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2009 HSR&D National Meeting Abstract

National Meeting 2009

3096 — Does MST Predict Healthcare Utilization for Men and Women?

Abramovitz SM (National Center for PTSD, VA Boston Healthcare System), Harrington EF (National Center for PTSD, VA Boston Healthcare System), Shipherd JC (National Center for PTSD, VA Boston and Boston University)

Military sexual trauma (MST) is defined as sexual harassment and assault during military duty. Negative sequelae include both physical health (Frayne, Skinner et al., 2003) and mental health problems (Kang et al., 2005; Street et al., 2007). Studies of sex differences after MST show worse outcomes in men compared with women (e.g., Shipherd et al., in press; Street et al., 2008; Vogt et al., 2005; Polunsy and Murdoch, 2005). To our knowledge, no studies have examined sex differences in the impact of MST on type of healthcare utilization (physical/mental). Therefore, this study examines the influence of MST on later healthcare utilization for men and women.

Data were part of a larger longitudinal study of Marines (see Wolfe, et al., 2005, for details). T2 data assessed MST exposures during recruit training using the Sexual Experiences Questionnaire (SEQ; Donovan and Drasgow, 1999). T4 data (19 months later) assessed physical and mental health functioning via the SF-12 (Ware, Kosinski, and Keller, 1996). Healthcare utilization was assessed via four items: 1) used outpatient care, other than routine physicals (yes/no); 2) number of times used outpatient care; 3) received counseling or medication for an emotional problem (yes/no); and 4) received alcohol or other drug counseling (yes/no). Participants included 403 women and 356 men.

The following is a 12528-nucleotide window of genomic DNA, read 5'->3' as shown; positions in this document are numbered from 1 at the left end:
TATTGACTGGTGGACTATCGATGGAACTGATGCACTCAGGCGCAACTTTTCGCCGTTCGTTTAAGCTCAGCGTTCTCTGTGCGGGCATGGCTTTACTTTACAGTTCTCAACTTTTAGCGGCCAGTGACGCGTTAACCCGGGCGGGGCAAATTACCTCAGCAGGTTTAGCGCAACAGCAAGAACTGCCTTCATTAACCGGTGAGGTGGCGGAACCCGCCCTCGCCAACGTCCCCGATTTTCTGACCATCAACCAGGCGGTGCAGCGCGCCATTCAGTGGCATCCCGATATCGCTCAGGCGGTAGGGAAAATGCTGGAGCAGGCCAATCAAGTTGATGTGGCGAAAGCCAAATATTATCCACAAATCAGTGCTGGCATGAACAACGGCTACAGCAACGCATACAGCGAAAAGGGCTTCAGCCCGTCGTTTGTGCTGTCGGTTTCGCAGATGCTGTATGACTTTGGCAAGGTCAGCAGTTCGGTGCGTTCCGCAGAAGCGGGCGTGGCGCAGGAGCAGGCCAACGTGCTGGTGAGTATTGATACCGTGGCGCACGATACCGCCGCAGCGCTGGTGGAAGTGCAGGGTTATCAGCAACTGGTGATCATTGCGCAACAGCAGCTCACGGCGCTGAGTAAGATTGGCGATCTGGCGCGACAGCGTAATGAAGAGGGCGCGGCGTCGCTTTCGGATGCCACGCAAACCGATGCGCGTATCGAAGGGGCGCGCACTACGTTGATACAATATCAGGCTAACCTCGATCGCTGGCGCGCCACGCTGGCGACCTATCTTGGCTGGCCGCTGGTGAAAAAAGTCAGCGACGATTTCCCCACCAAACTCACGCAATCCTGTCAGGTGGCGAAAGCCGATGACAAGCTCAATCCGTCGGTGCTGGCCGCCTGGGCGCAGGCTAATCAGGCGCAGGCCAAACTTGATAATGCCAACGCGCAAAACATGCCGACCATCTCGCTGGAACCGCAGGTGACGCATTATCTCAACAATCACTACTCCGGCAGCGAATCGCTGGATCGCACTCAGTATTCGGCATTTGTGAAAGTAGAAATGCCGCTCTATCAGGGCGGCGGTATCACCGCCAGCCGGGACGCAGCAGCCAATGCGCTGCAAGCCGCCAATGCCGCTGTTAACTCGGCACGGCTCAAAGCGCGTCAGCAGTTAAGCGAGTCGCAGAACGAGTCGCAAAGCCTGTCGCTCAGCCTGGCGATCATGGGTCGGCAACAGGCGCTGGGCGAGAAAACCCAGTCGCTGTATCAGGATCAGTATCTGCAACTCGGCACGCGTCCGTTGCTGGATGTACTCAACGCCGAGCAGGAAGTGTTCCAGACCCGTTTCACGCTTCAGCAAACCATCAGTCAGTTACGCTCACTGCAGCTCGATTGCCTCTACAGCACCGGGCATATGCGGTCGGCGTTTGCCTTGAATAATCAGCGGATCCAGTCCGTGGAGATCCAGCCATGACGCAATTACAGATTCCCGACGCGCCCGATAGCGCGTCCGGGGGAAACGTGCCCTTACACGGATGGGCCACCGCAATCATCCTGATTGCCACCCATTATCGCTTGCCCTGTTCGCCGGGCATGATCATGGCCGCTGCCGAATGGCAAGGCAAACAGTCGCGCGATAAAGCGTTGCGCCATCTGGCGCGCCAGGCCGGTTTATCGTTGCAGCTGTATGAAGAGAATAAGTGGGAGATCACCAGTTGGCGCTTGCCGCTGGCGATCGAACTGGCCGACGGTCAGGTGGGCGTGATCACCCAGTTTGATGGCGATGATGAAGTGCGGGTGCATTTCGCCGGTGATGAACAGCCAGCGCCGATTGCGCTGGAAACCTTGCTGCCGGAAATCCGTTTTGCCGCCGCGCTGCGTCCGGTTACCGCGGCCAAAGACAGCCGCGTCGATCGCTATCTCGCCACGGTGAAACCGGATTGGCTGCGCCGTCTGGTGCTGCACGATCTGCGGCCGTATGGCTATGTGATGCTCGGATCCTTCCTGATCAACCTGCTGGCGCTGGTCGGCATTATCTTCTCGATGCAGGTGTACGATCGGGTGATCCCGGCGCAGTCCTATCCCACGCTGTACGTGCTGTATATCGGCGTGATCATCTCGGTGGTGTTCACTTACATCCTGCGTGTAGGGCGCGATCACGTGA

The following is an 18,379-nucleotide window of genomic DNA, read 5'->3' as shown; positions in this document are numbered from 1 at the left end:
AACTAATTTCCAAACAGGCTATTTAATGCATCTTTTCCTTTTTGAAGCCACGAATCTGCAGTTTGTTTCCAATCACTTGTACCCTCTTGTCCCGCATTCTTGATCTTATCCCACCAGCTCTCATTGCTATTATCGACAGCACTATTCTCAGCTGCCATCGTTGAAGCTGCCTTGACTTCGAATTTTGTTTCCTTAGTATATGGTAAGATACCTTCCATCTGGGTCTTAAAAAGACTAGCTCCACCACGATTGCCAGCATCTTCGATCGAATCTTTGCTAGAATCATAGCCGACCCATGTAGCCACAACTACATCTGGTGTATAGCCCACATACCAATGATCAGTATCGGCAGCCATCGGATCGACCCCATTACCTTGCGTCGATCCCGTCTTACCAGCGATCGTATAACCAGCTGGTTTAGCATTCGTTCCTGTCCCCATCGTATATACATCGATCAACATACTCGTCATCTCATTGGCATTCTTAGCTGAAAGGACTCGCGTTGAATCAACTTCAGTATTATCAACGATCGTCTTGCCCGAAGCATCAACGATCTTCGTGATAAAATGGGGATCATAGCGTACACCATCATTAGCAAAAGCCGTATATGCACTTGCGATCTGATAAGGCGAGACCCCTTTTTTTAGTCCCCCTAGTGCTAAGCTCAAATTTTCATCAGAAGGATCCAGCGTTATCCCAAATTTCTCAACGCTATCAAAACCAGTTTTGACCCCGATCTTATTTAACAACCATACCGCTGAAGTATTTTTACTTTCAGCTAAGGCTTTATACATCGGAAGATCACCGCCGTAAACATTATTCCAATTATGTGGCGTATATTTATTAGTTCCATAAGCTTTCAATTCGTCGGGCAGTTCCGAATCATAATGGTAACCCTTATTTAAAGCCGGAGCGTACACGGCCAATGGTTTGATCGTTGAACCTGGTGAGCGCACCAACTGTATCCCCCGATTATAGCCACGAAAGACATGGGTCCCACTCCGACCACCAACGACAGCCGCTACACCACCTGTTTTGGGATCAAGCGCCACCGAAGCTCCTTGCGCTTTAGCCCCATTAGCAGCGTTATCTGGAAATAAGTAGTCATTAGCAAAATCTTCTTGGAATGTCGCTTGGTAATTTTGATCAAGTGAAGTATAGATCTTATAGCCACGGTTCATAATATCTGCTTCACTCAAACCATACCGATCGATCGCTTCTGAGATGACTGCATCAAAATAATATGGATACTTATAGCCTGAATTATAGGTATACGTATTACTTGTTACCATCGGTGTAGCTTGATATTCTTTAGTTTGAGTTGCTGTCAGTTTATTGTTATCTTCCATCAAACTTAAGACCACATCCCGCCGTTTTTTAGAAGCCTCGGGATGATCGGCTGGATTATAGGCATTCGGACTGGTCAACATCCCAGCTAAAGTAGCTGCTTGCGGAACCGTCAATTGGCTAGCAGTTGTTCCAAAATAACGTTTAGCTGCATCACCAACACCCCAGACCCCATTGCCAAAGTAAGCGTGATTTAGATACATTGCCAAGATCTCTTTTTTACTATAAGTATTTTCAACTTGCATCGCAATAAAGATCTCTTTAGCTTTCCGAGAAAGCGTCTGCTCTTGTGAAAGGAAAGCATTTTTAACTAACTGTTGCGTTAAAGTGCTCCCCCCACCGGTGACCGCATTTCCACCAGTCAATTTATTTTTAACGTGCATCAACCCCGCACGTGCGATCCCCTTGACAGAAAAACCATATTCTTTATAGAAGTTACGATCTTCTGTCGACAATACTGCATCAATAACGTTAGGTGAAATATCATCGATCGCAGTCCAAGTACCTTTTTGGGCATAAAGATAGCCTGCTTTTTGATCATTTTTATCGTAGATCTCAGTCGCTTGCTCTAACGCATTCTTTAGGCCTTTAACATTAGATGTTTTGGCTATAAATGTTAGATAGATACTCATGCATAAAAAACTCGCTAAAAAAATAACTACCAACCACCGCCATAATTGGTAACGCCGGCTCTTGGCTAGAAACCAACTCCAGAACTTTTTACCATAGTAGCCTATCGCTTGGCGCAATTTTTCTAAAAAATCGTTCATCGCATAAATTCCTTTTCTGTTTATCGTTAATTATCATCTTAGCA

In women, SEQ Total at T2 predicted whether outpatient primary care was utilized at T4 (beta = .13, t = 2.48, p < .05), even after controlling for physical health at T4 (beta = .12, t = 2.42, p < .05) in hierarchical linear regressions. Among men, SEQ Total at T2 predicted receiving counseling/medication for an emotional problem at T4 (beta = .12, t = 2.21, p < .05), but not after controlling for mental health at T4 (beta = .02, t = .39, p > .10). No other healthcare utilization variables were predicted by SEQ Total.

For women, MST leads to more utilization of outpatient primary care 19 months later, even after controlling for self-reported physical health. For men, MST increased seeking mental health services at a later time-point, but not after accounting for mental health.

Sex differences in healthcare utilization following MST can inform VA healthcare planning.

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